• Text smaller
  • Text bigger

President George W. Bush will soon have two outstanding opportunities to apply the ideals of American democracy to the Middle East. In one, he can tell the heirs of Yasser Arafat that crime does not pay. In the other, he can tell the world that the United States recognizes the capital of its ally Israel.

In mid-December, the president will have to decide whether once again to waive a section of the 2003 Foreign Relations Authorization Act, passed by Congress to downgrade the status of the Palestine Liberation Organization office in the United States. Section 1003 of the act prohibits the establishment anywhere within the jurisdiction of the United States of an office “to further the interests of” the PLO.

U.S. law forbids funding the PLO, because it has been branded a terrorist organization and a threat to U.S. interests. Bush last invoked his power to waive the sanction on June 25 by stating, “that it is in the national security interest of the United States.” The waiver is effective for 180 days.

Such a policy has dangerous implications. Most ominously, it signals that Bush is not prepared to withhold U.S. aid to the Palestinians as punishment for acts of terrorism against Israelis. Apparently, rewarding terrorists despite their heinous actions is somehow considered to be in the national security interest of the United States. Somehow, Americans will be more secure if their government shows terrorists they will receive a payoff, no matter what crimes they commit.

This blatantly contradicts what the president told cheering troops on the USS Abraham Lincoln on May 1, 2003. Bush said:

Any person, organization, or government that supports, protects, or harbors terrorists is complicit in the murder of the innocent and equally guilty of terrorist crimes. Any outlaw regime that has ties to terrorist groups and seeks or possesses weapons of mass destruction is a grave danger to the civilized world and will be confronted.

If the United States chooses not to confront but to reward its enemies in such a fashion, it should come as no surprise when it penalizes its friends. Congress set the official U.S. policy toward Jerusalem on Oct. 23, 1995. On that day, the Senate voted 93-5 and the House voted 374-37 that it should remain a united city in which the rights of every ethnic and religious group are protected; that it should be recognized as the capital of the state of Israel; and that the U.S. Embassy should be established there no later than May 31, 1999.

A month after he signed the first waiver of U.S. policy on Jerusalem on June 17, 1999, then-president Clinton explained why he did so at a White House press conference with visiting Israeli Prime Minister Ehud Barak:

That’s part of the final-status talks. The United States, as a sponsor of the peace process, has asked the parties to do nothing to prejudge final-status issues. We certainly should be doing nothing to prejudge the final-status issues.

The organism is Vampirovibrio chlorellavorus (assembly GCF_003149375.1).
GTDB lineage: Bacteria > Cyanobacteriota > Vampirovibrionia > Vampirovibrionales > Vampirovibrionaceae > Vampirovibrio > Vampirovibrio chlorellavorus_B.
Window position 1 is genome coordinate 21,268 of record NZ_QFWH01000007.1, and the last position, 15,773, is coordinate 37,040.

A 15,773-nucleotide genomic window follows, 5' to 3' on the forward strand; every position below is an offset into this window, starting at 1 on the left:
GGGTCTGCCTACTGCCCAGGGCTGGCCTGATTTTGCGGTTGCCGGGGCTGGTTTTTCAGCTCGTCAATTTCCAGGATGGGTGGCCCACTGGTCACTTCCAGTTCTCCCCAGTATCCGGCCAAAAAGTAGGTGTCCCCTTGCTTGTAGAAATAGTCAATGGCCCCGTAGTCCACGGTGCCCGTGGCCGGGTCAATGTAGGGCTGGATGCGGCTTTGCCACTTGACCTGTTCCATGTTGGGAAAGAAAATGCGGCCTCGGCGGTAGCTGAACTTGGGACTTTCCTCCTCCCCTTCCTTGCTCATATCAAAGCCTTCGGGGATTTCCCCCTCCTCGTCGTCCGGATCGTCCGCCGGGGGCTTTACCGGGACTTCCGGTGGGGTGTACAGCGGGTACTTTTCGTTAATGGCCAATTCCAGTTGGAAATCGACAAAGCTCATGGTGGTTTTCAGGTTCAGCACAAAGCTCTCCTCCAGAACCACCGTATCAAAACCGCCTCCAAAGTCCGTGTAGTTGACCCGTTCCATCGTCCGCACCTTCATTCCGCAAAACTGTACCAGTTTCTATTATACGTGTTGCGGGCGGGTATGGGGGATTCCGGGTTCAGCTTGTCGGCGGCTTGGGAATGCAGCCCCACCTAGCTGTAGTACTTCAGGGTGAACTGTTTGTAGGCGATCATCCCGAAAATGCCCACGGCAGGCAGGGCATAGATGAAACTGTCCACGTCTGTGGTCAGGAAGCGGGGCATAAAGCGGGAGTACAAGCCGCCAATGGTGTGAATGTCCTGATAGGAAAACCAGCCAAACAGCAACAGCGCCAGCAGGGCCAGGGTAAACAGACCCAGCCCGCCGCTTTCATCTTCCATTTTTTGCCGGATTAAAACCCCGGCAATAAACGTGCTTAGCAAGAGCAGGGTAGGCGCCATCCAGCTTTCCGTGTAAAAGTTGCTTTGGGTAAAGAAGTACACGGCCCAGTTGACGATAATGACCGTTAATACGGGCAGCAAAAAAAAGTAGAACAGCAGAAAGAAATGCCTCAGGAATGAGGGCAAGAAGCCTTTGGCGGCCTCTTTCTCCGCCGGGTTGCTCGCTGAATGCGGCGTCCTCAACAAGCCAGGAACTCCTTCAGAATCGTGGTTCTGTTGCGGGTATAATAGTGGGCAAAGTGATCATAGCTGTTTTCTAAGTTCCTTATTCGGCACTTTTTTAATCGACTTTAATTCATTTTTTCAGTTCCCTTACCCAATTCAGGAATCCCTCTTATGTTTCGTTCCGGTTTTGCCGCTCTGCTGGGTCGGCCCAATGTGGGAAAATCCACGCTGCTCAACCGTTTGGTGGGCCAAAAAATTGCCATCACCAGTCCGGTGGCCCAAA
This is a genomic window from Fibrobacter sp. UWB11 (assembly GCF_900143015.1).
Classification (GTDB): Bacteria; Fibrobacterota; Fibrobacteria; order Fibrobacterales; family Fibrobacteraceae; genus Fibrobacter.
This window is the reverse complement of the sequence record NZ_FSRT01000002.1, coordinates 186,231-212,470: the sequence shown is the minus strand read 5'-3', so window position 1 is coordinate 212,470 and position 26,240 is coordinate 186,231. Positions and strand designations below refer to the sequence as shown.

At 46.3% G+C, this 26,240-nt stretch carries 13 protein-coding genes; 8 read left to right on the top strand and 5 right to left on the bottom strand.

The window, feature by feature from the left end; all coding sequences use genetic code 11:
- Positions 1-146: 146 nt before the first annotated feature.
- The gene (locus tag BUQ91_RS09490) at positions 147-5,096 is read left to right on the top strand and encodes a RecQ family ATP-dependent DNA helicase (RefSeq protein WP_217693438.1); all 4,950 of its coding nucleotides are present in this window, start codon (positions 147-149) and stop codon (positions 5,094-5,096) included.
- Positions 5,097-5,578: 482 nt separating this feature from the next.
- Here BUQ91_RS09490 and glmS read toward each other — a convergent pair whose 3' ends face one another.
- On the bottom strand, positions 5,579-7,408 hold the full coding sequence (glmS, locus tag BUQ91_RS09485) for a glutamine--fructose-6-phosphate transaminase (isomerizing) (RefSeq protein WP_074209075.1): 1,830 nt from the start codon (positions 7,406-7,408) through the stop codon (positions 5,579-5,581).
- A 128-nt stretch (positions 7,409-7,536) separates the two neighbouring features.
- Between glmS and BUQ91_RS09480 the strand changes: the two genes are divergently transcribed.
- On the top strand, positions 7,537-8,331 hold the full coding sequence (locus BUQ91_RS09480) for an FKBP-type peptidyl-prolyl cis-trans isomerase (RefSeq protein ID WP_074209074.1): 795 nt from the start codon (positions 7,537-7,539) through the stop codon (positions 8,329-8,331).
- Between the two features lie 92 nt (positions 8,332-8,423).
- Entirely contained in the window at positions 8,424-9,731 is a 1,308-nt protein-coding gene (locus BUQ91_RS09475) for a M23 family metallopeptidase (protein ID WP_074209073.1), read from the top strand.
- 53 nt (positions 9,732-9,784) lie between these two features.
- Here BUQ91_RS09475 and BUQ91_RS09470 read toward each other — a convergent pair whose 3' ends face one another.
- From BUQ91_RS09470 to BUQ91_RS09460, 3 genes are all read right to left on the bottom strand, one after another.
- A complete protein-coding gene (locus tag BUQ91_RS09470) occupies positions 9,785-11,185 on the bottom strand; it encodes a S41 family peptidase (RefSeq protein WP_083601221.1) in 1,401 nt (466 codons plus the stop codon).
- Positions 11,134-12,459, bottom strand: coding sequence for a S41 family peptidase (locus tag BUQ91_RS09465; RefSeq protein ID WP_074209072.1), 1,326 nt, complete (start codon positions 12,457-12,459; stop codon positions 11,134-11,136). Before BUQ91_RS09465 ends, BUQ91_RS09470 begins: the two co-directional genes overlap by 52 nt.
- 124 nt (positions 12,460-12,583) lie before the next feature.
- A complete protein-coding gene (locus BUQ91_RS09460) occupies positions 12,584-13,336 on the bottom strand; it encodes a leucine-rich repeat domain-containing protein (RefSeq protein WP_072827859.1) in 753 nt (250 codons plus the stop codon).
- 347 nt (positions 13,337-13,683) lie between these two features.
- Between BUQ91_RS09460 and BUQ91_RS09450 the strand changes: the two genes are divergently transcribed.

In violation of the overwhelmingly bipartisan determination of Congress, Clinton decided that, unlike any other country in the world, Israel could not choose its own capital. What an arrogant and anti-democratic determination for an American president to make.

In the language of the Jerusalem Embassy Act:

(Section 15) The United States maintains its embassy in the functioning capital of every country except in the case of our democratic friend and strategic ally, the State of Israel. (16) The United States conducts official meetings and other business in the city of Jerusalem in de facto recognition of its status as the capital of Israel. (17) In 1996, the State of Israel will celebrate the 3,000th anniversary of the Jewish presence in Jerusalem since King David’s entry.

How does recognizing one of the oldest capitals in the world endanger U.S. security? Conversely, how does not recognizing it protect America from terrorists? Did denying recognition of Israel’s eternal capital keep Osama bin Laden from attacking the World Trade Center? Will continuing to do so appease Arab rage over Iraq?

This invocation of national security is nothing but a smokescreen to cover America’s unwillingness to do the right thing, in the mistaken belief that giving in to what it imagines would be the response of the Arab countries would somehow placate them and encourage the so-called “peace process.” But this ignores the simple truth that Arab bigots do not want the United States to recognize Jerusalem as Israel’s capital, because they do not recognize Israel’s right to exist.

During the 2000 election campaign, Bush pledged he would “begin the process” of moving the embassy on his “first day in office.” Such are campaign promises. But the failure to recognize Jerusalem is both a violation of U.S. law and a craven surrender to Arab terrorist threats. In the midst of America’s war on worldwide terrorism, it is vital to send a message that the United States will not surrender to terrorist blackmail.

Indeed, it is the very refusal to move the Embassy that undermines national security because it encourages terrorists to believe that the threat of violence will force America to change the righteous policy on Jerusalem determined by Congress.

In response to Arafat’s death, the White House announced: “We have a new opportunity before us to move forward on the ‘Road Map’ and get to the two-state vision that the president outlined.” The Road Map calls for eastern Jerusalem to be given to the PLO and become the capital of an Islamic state. The only way to stop the re-division of Jerusalem, the City of David, is for President Bush to allow the Jerusalem Embassy Relocation Act to take effect.

  • Text smaller
  • Text bigger
Note: Read our discussion guidelines before commenting.